In the years that followed, I realized more about the value of the SOS approach — the simple 3 step method. It is actually the core of all human thinking, most people just don’t realize it. It’s the core of every business planning method on earth - SWOT, 6 Thinking Hats, Hoshin Planning, PESTLE, VRIO.. all of them… because it’s how you think alreaedy, it’s just that most people never fine tune how it works in their heads.
For running a business, there are lots of situational awareness “techniques”. You can learn by using tools like SWOT (what is your strengths, weaknesses, opportunities, threats). Or perhaps VRIO - (value, rarity, imitability and organization)
To understand “situation” you can use whatever framework best addresses your needs. Sometimes you need input from many people to fully understand a situation, to wrap your head around it. Sometimes, you need to act quickly and focus only on certain elements of the situation.
Your “objectives” are your wants, desires, the vision of the future you’d like to see.
It may happen it may not, but you need to know — what DO YOU WANT TO SEE HAPPEN? It’s criticial, but most people are afraid (as I was and sometimes still am) to fail. Or, we fear that our objective vision for the future is too incongruous with “real life”, so that it can’t be achieved…so we don’t even bother to acknowledge we have it.
To know your own objectives, you really need to look at your values - what do you consider to be the “right thing to do?”. What are your moral values, what are your business values? The more you know about your values, the easier it is to develop your objectives.
For that guy in World War II, he valued survival quite highly so it framed many of his objectives, but he was also at war at the time, and concerned about the survival of his country so he had military objectives in mind, too.
Know yourself, know your values…and you’ll have an easy time with objectives.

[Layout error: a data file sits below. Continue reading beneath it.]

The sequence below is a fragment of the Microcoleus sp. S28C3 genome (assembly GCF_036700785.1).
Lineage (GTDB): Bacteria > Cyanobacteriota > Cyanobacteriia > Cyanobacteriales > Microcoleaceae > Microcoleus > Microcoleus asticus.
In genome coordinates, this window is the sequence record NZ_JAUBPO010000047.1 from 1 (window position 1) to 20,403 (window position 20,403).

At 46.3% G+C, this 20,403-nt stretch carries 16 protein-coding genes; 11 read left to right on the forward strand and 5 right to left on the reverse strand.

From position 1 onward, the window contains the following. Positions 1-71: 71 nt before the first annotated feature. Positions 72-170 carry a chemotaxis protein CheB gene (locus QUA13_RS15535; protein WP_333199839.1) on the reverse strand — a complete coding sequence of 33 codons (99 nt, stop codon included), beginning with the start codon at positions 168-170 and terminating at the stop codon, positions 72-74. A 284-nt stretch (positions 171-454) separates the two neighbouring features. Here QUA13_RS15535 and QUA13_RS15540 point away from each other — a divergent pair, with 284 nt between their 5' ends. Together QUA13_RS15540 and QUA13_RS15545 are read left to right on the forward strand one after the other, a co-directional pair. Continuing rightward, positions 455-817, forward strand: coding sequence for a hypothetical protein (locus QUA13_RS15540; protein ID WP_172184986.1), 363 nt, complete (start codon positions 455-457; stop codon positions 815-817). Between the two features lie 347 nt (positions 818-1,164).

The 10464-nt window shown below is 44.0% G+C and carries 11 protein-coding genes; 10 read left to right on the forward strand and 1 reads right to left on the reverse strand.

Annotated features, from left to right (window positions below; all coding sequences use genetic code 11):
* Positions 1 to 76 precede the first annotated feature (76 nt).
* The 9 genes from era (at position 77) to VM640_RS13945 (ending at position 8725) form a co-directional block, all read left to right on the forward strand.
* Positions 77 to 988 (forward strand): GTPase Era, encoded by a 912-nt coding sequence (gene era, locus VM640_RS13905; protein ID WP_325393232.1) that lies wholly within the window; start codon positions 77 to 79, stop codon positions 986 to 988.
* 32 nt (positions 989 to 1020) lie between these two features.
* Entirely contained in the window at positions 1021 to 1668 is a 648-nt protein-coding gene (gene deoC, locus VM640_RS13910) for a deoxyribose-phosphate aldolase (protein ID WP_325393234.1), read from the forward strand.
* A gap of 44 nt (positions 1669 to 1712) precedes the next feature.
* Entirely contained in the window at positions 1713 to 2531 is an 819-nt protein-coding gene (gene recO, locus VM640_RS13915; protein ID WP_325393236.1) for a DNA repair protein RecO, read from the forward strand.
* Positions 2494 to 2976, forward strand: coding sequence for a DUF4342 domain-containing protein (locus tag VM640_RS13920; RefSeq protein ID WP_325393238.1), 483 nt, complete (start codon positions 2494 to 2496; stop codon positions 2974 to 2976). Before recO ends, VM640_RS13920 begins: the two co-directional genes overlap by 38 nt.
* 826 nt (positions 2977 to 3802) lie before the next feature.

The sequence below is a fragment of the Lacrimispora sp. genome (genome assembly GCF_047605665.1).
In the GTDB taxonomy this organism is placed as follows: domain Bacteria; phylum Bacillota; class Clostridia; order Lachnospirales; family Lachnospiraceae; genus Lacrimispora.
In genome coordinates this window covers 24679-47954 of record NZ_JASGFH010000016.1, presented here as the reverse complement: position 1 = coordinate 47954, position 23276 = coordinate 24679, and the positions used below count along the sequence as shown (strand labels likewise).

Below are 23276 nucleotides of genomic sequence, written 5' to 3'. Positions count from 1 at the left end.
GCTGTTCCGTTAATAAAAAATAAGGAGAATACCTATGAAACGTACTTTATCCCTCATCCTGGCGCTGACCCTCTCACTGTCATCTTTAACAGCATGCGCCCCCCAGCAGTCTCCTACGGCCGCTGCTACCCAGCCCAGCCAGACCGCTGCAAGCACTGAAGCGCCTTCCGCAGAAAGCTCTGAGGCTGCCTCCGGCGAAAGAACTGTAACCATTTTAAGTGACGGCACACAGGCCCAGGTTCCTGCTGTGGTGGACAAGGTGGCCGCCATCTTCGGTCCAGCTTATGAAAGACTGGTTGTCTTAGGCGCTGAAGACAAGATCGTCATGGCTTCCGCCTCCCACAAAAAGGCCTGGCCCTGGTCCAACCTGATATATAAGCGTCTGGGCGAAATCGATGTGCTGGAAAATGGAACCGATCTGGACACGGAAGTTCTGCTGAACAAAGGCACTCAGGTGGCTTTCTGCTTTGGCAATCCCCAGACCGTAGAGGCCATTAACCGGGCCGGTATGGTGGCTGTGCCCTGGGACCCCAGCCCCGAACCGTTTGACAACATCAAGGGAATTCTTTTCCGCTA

But then, there’s the tricky part — strategy.
What are you willing to do to make each objective happen? Of course you have to actually EXECUTE on a strategy, that goes without saying. Otherwise nothing will change.
I know in some situations I’m really good at developing strategies. In fact, it’s probably a real strength in me. I have adult ADHD so my brain is loaded with ideas anyways, many of them quite lateral so brainstorming comes easy to me.
However, I know my limits. I am not an economist, I am not an accountant, not a lawyer… and sometimes you need to simply know your situation, know your objectives and find yourself an expert strategist.
When you do that, you can delegate SOS.
As a side note, some people use the term “tactics” for short term things they need to do to achieve somethihng and “strategy” for longer term braoder plans they need to do to achieve something. Whatever term you prefer, go ahead use…but SOS sounds clearer to me than “SOT”.
To finish up the story, our customers paid us the minimum, our business survived, our programmers got their permanent residency, and we had the time to develop new strategies that provided years of software development projects and an exciting business. We created new products, and we strategicallly linked our customers together so that all our customers grew and prospered.
And for the 15 years, I could always count on JC calling me up to “SOS” a new situation.